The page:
Miller’s Christmas Tree Farm, 470 Trail Road North, Elizabethtown — Scott and Susan Miller have been selling trees in Elizabethtown for years. They planted 2,000 seedlings in 1990 and replant each year. The Millers cut daily for their wholesale market and customers can visit tag and cut their own tree on site. Like many of his fellow tree farmers, Miller says Fraser and Douglas firs are the most popular sellers. The Millers have 12 acres in production growing between 12,000-15,000 trees.  Scott manages the operation with the help of his adult children. In their 27th year, the site is a destination for families who pick a tree and also enjoy the complimentary hot dogs, hot chocolate and marshmallows. Scott reminds all buyers to scrape the bottom of the trunk or re-cut the base if the tree is not going into the stand immediately so it will suck water and remain fresh during the season.

Bowser Christmas Tree Farm, 551 Stauffer Road, Lititz — The Bowser family farm has 3.5 acres devoted to growing with space for nearly 6,000 trees. They grow Douglas Fir, Blue Spruce and bring in Fraser Fir from a near-by Pennsylvania Farm. The Bowsers planted their first trees in 1985 and began selling in 1991. Mark Bowser’s dad Lewis H. Bowser, Sr. also was an inventor and developed the Auger Transporter which allows for easier replanting of new transplants next to stumps in a tree farm. Nearly 1,000 of the patented units are in use in the United States and Canada, according to Mark. Douglas fir is Bowser’s most popular seller in a height just under seven feet.

Elizabeth Farms, 212 Hopeland Road, Lititz — Elizabeth Farm is one of the largest Christmas tree farms in southeast Pennsylvania. They sell farm cut, fresh cut and balled trees. They grow a variety of species and you may have your tree cut right in the field. The site is a Christmas destination or an “experience,” as owner Bill Copeland describes it. The farm has wagon rides, food trucks, gift shop, petting zoo and a large train display. Nearly 50,000 visitors are welcomed at the farm each holiday season. Copeland sells wholesale and retail and has been growing trees for 30 years.

Spruce Villa, Brunnerville & Newport Road, Lititz — One of the smallest tree farms in the county, Dana Clark and his family grow trees on a former dairy farm, that has been in the family for seven generations. “We are a niche operation,” Clarks said, “and only open weekends or by appointment.” Spruce Villa has a little of everything including douglas fir and blue spruce. Word-of-mouth and a small sign by the street is the way you hear of Spruce Villa. Clark says their trees are more natural looking as they are only lightly trimmed and shaped every spring. While most farms sell trees by the foot or by height range, Spruce Villa sells any size at fixed price. You may cut down your own tree on the farm or they will cut it for you.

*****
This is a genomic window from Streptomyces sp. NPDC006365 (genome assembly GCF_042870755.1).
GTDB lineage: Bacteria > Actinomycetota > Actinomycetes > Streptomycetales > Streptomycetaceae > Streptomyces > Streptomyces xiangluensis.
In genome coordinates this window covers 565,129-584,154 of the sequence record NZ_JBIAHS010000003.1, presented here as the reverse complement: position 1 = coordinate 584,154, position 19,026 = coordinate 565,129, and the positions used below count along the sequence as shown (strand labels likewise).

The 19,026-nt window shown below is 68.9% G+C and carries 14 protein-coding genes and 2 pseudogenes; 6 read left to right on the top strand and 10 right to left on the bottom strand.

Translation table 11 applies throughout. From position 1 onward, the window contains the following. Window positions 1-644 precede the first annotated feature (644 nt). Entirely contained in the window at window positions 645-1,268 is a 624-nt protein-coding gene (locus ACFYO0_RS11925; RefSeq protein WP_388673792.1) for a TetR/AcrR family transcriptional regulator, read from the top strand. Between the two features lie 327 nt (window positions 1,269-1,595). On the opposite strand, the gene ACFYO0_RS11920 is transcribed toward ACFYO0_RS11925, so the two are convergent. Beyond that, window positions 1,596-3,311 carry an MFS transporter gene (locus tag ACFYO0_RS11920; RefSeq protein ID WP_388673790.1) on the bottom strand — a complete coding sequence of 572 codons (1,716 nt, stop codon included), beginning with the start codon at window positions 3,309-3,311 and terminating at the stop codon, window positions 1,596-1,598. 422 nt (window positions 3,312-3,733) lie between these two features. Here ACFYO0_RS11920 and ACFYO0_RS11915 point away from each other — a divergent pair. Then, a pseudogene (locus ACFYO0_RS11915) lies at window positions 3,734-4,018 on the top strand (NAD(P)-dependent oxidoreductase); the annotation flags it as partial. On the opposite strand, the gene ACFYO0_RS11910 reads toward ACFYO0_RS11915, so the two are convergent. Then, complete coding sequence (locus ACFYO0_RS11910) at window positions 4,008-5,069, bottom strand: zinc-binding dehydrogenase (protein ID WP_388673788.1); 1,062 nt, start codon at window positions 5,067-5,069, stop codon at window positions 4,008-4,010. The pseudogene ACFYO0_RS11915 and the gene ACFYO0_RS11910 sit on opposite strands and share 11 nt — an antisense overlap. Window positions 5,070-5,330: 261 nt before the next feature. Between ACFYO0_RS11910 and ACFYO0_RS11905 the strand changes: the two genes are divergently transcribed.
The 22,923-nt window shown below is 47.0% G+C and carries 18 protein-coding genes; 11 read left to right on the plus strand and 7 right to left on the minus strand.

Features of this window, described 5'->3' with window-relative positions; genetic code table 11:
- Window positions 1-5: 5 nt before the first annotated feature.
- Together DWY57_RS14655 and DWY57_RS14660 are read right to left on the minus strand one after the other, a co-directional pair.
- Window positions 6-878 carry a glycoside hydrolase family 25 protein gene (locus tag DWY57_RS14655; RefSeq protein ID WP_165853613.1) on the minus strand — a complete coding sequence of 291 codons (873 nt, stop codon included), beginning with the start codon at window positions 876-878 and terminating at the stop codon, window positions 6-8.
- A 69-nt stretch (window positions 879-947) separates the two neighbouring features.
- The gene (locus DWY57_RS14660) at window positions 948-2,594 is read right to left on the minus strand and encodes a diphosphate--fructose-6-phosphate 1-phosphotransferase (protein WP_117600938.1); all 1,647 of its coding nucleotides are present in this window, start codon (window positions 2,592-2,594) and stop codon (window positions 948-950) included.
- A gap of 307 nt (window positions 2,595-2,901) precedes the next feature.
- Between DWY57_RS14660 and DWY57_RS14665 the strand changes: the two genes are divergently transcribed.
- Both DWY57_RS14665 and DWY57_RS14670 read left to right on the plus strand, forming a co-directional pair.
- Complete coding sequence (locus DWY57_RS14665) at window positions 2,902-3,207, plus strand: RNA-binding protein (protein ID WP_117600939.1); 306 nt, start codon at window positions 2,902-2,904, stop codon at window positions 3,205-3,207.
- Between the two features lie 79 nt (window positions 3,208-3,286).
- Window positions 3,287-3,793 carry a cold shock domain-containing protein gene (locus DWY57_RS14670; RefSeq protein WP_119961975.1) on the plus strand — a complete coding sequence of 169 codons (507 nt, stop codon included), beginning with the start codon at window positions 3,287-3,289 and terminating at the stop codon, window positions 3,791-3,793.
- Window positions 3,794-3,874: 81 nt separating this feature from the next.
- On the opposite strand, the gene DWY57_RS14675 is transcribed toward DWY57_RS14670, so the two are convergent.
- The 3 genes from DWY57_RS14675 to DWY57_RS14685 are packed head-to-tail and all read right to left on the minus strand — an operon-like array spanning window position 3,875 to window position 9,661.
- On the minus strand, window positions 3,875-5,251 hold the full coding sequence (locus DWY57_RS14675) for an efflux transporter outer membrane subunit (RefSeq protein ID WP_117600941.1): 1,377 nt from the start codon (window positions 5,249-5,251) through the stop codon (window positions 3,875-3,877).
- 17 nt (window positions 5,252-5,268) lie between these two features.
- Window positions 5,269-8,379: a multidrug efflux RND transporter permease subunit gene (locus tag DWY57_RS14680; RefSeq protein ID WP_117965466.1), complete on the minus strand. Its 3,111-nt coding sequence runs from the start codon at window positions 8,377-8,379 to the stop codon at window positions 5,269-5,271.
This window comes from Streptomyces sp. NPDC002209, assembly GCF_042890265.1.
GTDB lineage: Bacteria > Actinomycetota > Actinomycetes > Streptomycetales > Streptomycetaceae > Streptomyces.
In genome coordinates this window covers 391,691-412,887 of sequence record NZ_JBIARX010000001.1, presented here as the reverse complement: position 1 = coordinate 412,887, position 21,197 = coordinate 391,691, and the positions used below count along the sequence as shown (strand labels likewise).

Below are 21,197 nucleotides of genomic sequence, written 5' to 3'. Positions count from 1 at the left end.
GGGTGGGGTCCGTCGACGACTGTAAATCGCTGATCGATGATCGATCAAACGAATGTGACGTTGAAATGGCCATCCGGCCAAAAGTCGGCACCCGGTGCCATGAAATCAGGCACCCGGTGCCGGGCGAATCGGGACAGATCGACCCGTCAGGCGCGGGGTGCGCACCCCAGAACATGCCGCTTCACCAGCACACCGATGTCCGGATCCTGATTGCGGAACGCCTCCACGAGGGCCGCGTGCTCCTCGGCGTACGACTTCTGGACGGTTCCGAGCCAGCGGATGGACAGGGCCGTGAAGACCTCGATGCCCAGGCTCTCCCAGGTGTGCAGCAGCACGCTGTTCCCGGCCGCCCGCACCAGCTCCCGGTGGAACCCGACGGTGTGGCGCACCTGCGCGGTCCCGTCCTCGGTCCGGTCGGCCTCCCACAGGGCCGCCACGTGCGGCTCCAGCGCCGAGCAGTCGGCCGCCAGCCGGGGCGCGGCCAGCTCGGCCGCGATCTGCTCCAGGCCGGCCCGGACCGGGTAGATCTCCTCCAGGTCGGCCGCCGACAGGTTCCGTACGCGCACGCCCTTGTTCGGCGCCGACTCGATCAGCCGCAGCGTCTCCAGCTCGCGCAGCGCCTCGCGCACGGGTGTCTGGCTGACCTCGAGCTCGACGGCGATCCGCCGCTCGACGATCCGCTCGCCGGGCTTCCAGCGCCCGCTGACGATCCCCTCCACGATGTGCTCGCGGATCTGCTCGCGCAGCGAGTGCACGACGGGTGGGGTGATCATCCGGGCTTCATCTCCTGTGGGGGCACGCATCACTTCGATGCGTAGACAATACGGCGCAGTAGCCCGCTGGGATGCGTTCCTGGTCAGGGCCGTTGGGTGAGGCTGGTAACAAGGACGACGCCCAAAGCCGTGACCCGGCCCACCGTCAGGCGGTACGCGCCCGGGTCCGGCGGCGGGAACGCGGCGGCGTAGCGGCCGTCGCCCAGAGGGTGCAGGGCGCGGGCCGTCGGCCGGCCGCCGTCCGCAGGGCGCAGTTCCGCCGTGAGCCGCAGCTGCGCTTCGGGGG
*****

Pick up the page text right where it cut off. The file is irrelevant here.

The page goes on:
Frysville Farms, 300 Frysville Road, Ephrata — Although Vince Fry has a ton of Christmas trees at his well-known Ephrata location, he has poinsettia plants by the acre too that he sells both wholesale and retail. A destination for spring flowers, Frysville also is very busy in the fall with mums and during the holiday season. Frysville sells fraser fir, concolor, douglas, white pine and blue spruce trees. Many people like the citrus smelling concolor and Fry says some customers ask for the tree that smells like juice. Fry has been in the family business for thirty years and his 86-year old dad, Morton, who got it all started is still on site to keep an eye on the operation. Frysville also sells balled trees for those who want to replant their holiday tree rather than recycle it.

Stauffers of Kissel Hill, 1050 Lititz Pike, Lititz — Stauffers will sell nearly 12,000 trees at its eight stores during the holiday season and stocks douglas, fraser, concolor and white pine. The trees are kept moist with a sprinkler in the garden center storage space to absorb water prior to sale. Open through Dec. 24, many of the locations have been known to sell out their stock of fresh cut trees before Christmas.

The list of area tree sellers is long and also includes major players including Esbenshade Garden Center and Greenhouse in Lititz, Abe’s Tree Farm on Butter Road in Lancaster, and Dean’s Trees on Lititz Pike in Lancaster (Dean’s grows trees locally and regionally). And pop-up operations can be found almost on every street corner similar to Mother’s Day flower vendors. So, if you haven’t bought your tree yet, what are you waiting for?